Sun Sept 15

There's a lot of tension in this article, so let's clear the air about a few things before we get to the interview:

1. First, and most importantly, Interpol IS one of the SEXIEST bands to put out a record this year. Good looking, well dressed, classy demeanor. And I'm pretty sure they bathe more than I do, which makes them automatic tens.

2. I volunteered a promise to their label, Matador, that I wouldn't mention J y D_v____n. Everyone's saying they sound like them, but just for the record, they don't. Well, there's a little "Love Will Tear Us Apart," but that song was a fluke for the old JD, and Interpol is more on the Kitchens of Distinction tip with some hot Josef K bass/dance action. But whatever, it's just good, dark pop music.

3. I also promised I wouldn't mention the "New York SCENE," either, but Interpol comes from NYC, and guess who they share a practice space with? No, not Larry Tee or W.I.T. Not Humpy Casablancas or Lou freakin Reed. If you guessed "Black Dice" and "Avey Tare & Panda Bear," you win a prize! How cool.

Okay, if you haven't heard of Interpol, here's the short story: shadowy, sophisticated, love-bent rock quartet--defined by a great rhythm section, intelligent, velvety vocals, and an overall atmosphere of intensity--toils in NYC for four years. People overseas freak their shit, but America doesn't figure it out until Matador signs them. A whirlpool of music-press insanity ensues (along with the subsequent comparisons to Joy Division, and pukey dissertations on "the New York scene.") But with good reason, 'cause their new record, Turn On the Bright Lights, is a solid and satisfying example of introspective beauty, with super basslines, ghostly melodies, and dope hooks.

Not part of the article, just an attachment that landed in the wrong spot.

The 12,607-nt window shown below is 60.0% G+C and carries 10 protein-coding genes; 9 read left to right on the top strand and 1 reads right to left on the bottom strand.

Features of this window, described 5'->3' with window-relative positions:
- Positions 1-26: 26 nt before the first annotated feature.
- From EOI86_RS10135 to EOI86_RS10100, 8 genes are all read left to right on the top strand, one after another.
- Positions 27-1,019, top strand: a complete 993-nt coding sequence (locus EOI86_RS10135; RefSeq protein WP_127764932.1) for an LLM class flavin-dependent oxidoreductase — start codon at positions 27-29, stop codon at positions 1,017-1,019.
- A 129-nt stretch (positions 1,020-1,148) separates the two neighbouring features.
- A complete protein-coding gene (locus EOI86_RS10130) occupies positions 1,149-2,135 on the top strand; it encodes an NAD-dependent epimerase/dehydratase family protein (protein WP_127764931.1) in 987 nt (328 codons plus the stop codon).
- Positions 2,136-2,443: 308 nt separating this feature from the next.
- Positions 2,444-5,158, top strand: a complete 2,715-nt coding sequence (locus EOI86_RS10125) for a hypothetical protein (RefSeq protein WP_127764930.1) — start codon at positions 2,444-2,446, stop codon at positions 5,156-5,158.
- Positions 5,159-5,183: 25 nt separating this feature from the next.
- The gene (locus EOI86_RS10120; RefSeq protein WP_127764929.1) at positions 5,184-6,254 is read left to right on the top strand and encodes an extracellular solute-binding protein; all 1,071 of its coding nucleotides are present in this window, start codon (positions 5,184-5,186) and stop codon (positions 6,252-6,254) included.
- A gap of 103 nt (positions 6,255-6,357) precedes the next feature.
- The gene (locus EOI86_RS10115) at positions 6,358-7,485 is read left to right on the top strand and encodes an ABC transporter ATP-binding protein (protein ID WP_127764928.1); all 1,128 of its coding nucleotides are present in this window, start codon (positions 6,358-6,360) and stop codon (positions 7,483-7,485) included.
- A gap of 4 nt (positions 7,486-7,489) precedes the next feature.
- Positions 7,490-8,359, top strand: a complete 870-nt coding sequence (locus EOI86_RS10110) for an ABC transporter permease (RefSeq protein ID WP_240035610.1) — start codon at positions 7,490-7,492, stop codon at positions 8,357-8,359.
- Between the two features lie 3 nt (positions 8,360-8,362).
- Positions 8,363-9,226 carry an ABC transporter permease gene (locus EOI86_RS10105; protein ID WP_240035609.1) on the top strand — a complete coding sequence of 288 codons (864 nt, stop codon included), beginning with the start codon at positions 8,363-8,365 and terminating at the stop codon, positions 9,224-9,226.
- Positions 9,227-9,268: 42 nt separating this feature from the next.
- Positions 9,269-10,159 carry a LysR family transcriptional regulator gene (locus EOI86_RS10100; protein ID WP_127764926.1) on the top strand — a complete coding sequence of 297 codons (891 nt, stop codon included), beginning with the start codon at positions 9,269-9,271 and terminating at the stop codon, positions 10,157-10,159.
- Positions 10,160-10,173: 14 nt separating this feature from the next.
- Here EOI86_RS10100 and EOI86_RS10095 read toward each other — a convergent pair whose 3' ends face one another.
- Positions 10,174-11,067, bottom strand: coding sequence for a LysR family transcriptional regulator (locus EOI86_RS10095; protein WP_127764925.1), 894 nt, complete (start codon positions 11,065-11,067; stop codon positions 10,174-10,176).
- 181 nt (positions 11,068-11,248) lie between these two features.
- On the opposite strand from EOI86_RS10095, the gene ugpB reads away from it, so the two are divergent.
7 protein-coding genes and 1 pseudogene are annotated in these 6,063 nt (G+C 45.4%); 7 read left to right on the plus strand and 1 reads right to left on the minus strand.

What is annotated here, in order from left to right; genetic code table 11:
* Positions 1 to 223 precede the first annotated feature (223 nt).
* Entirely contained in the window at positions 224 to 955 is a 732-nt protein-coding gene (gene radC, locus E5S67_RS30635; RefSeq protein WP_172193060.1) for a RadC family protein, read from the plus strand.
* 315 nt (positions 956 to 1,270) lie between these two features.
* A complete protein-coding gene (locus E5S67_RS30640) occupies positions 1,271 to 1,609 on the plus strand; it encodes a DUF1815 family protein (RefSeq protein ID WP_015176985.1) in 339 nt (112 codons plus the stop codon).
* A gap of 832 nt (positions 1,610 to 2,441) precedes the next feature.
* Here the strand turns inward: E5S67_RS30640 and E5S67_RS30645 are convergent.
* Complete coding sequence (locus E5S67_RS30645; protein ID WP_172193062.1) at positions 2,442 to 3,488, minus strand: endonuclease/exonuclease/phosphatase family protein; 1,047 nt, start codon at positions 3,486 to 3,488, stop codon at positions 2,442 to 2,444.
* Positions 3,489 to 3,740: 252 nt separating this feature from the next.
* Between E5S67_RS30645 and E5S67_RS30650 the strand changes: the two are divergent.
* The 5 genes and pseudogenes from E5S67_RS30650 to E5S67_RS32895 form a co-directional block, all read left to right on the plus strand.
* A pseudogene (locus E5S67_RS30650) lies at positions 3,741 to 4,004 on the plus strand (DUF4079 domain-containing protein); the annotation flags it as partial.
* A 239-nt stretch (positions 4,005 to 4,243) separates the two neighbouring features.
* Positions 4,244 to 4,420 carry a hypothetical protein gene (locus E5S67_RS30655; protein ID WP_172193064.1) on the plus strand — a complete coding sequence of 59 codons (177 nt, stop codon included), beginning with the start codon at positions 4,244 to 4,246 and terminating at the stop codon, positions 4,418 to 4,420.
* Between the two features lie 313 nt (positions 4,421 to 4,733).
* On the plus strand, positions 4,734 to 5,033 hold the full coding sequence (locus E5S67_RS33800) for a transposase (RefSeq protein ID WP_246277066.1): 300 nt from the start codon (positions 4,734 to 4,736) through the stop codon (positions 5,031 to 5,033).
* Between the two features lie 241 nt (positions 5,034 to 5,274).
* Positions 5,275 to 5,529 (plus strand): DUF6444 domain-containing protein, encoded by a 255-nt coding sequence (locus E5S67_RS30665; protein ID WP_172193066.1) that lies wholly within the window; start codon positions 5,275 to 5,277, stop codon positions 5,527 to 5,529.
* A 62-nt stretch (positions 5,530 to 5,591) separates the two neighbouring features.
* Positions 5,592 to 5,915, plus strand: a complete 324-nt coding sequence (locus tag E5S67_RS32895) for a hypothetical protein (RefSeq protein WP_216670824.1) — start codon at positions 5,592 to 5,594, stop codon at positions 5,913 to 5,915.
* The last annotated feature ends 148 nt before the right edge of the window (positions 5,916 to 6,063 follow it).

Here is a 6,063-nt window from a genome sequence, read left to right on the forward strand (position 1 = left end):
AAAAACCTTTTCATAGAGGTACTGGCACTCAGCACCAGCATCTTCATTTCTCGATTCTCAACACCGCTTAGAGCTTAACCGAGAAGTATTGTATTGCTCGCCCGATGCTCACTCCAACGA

Singer Paul Banks says politely, "I'm getting some emails from people who I haven't heard from in ages, so that's pretty funny. I'm kinda feelin' the love, but this whole thing is by no means a mindfuck, but it is kind of an odd thing. You do something because you love it for so long, and all of a sudden people start talking about it, and I think it's something you have to learn how to deal with. But it feels really cool to be on such an amazing label with such a great history; it feels very right."

Turn on the Bright Lights, with its twinkling and tasteful melodies, feels pretty right, too. One thing you notice is that rather than a progression of songs, the record is more about a series of magic moments. Notes Banks, "It's funny; sometimes we're all jamming and it'll be amazing and I think, 'Oh my god, I can't believe we just did that.' That's one way I truly do have an incredible feeling of that I love this band Yeah, absolutely there are some magic moments."

In particular, Interpol very acutely captures moods--often dreamy or urgent, and often about love--with a certain grace. Certainly this hinges upon Banks' dark lyrics; he explains, "I feel most inspired either in bars or with hangovers. That's just when I feel inspired; but the themes, yeah, love and sex and alienation. It sounds a little contrived for me to be able to just list them off, but relationships are a big point. With most of the songs, it's nothing specific. Like on 'Stella is a Diver'--I don't know Stella. The female presence in 'Obstacle 2' isn't necessarily a particular woman--it's sort of a scene. For me, I envisioned it like a movie scene. There's a fictional aspect to it."

But at varied points on Bright Lights, it's the subtlety of the music that makes Interpol such an impressive band. A little driving bass here, some melancholy guitar there, the precisely placed hit of the high-hat; they unfold in surprising shots. You will fall in love with it.